From my early teens I had dreams that involved my falling from a great height. I explained about these dreams to a classmate one day and I was informed that if I ever hit the ground in my dream, I would die in real life. I didn’t have the heart to tell her that I had hit the ground in every single dream since I had started having them.
Every time I had that dream after that I hit the ground. I never died. I always felt terrified as I fell until I could see the ground coming up faster and faster and then my heart would beat faster and faster. Would I die this time? Would this be the dream that I never woke from? I wasn’t a maudlin kid. I wasn’t a kid who was dressed in black all the time (well not at that point anyway!) – I was just a dream time thrill seeker who got pissed off when he didn’t die when he smashed into the ground whilst in the state of slumber.
Nightmares, by and large, don’t bother me. The traditional type of nightmares the bogeyman type have never worried me and probably never will. My mind can and has dreamt up more vivid and unpleasant things in waking hours that a few sleeping moments ever could.
When I am busy or occupied with some task, my brain becomes a different kind of beast. It is like it gets taken out of my body and is let loose on day release. It gets to mess around and get up to all kind of crap that it couldn’t get away with if it was attached to my central nervous system. I have been known to wake up in the middle of the night and get dressed (I sleep au natural) and then begin work for the day in my bedroom! In my Theatre days, this could be quite funny to see as I could be found building sets or working a lighting board. I have even been known to go through lines in my sleep, but I had to get up from bed and get dressed (FULLY – socks and shoes) and then begin rehearsing my part. It would be several minutes until I came to and realised what was going on and I would get pissed with myself and have to get undressed and get back into bed and go back to sleep.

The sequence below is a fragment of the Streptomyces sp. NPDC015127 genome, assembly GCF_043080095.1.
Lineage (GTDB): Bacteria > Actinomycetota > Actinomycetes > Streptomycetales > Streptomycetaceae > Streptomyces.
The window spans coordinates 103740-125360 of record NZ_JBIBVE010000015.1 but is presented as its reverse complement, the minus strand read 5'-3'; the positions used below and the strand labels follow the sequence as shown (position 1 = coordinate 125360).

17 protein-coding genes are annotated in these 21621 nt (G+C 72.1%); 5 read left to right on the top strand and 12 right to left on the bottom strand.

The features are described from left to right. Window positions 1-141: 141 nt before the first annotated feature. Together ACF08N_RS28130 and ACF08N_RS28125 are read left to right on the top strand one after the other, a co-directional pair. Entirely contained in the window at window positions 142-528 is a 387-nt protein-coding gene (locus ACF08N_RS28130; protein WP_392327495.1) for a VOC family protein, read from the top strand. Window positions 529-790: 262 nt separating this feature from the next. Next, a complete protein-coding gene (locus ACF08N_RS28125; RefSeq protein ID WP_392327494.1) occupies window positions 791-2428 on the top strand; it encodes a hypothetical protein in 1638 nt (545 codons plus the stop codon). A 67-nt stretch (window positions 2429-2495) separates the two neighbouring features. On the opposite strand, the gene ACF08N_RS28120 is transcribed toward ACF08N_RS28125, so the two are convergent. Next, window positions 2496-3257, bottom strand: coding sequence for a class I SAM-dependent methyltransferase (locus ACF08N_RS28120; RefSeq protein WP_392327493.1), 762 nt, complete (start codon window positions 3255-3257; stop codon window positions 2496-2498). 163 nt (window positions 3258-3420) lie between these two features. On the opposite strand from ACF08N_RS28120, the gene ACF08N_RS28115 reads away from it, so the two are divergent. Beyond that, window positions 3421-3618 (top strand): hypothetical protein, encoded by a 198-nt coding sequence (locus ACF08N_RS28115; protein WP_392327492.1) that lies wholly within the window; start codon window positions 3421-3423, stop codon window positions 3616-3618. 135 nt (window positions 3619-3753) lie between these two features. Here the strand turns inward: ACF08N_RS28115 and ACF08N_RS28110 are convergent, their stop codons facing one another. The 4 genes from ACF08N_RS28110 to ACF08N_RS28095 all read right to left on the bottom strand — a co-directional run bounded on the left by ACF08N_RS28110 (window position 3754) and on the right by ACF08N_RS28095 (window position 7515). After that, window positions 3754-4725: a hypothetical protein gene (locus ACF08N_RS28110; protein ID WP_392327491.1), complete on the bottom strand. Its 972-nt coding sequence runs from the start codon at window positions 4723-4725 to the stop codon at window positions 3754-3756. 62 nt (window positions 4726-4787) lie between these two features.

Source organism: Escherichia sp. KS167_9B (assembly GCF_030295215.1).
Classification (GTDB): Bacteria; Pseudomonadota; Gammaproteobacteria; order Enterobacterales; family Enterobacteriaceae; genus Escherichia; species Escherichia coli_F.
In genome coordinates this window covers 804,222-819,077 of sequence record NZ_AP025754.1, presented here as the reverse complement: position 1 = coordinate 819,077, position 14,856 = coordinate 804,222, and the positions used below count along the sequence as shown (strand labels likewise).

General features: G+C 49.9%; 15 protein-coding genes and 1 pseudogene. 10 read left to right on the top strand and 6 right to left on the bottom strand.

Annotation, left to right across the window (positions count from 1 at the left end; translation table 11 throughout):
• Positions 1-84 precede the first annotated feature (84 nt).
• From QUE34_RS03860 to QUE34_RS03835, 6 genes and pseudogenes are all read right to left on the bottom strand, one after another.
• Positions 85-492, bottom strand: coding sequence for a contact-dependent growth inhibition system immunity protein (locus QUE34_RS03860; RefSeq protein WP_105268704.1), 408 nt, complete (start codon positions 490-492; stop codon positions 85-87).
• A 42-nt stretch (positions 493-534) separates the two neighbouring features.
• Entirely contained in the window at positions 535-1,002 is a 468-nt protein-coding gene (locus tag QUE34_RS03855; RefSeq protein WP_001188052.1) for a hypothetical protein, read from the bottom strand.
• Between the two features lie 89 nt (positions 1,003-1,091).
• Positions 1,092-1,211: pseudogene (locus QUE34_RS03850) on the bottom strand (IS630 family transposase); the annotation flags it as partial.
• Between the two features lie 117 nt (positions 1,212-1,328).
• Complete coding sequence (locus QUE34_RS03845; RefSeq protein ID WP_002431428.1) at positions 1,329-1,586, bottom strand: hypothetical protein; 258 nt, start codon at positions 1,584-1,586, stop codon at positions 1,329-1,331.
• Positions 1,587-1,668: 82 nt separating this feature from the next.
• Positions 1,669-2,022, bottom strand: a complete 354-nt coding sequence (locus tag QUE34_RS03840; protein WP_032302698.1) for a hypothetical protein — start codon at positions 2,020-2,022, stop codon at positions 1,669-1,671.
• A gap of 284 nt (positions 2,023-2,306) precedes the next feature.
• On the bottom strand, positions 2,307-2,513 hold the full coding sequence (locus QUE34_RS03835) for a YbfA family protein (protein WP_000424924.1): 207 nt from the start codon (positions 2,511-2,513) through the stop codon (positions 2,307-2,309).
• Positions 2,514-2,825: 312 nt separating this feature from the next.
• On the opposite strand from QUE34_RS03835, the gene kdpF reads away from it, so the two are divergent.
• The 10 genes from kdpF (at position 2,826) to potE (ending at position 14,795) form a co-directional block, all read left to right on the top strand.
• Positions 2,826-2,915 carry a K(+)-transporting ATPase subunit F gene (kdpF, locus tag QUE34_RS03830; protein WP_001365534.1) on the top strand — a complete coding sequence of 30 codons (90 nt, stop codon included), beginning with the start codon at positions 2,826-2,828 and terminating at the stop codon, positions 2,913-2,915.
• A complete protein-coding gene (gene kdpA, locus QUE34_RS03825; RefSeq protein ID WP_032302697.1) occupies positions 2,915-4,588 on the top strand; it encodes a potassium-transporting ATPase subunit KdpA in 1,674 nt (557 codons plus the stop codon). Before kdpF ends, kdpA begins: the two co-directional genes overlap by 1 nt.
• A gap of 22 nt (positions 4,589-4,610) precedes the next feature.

The bloody annoying thing though, that could happen two or three times a night. I would be exhausted for weeks on end, but ultimately if I was acting in a play, I pretty much always knew my lines well before the deadline for knowing them.
When I worked in an office, I would end up taking phone calls in my sleep. I think that hastened my slip into mental illness. The stress that job had was too much in normal waking hours, to have it thrust on me in my sleeping hours too, that was pure mental torture.
This whole dream thing sprang into my mind just as I was closing down to come to bed Sunday night. I was just about to close Skype and it sounded off and it was a message from my mum. I clicked on it to open and I really wished I hadn’t. It was quite possibly the worst news to go to bed on you could possibly wish for. The death of a hero.
Director Wes Craven (A Nightmare on Elm Street) passed away after a battle with Brain Cancer. I have to admit I wasn’t aware that he was even ill. I am terribly sad that he has passed. He gave me my real passion for modern horror. The Elm Street franchise was the one that got me really hooked. That was my gateway to the rest! Whilst Craven had little to no input after part 1 until the final part of the series New Nightmare. It was he who made the premise possible, gave Freddy life and made a generation of kids horror fans for life.
Freddy Krueger was a bogeyman that inhabited that landscape that was most thought was safe from most things in life. Wes Craven took that thought away from us and that was the beauty of A Nightmare on Elm Street. That film showed how dreams would be as real as your mind demanded them to be. It opened up the prospect that, whilst it was “just a film” in reality for me it showed that my dreams really were something … more.
I have used elements from my dreams in stuff that I have written in the past. It has been used in stuff that I have done when I used to act. There have been, I am sure, times when reality and dream states have become so confused that I have gotten them confused and they have become inter changed between real life and, well, not quite so real life. Since being on such strong medications my dreams can be affected.
Mental Illness affords me the chance (whether I like it or not) to experience what my previous psychiatrist liked to call Pseudohallucinations which gave me dream like situations that weren’t very nice to encounter, and to have them fobbed of by professionals just because I knew they were happening, well.. it’s kind of like knowing Freddy’s coming for you!
A slight deviation.
I’m not sure where this should end. I think I just want to not end it on a pun like “put it to bed”.
I think I will just end it with:
Rest in peace Mr. Craven. Rest In Peace.
Until next time…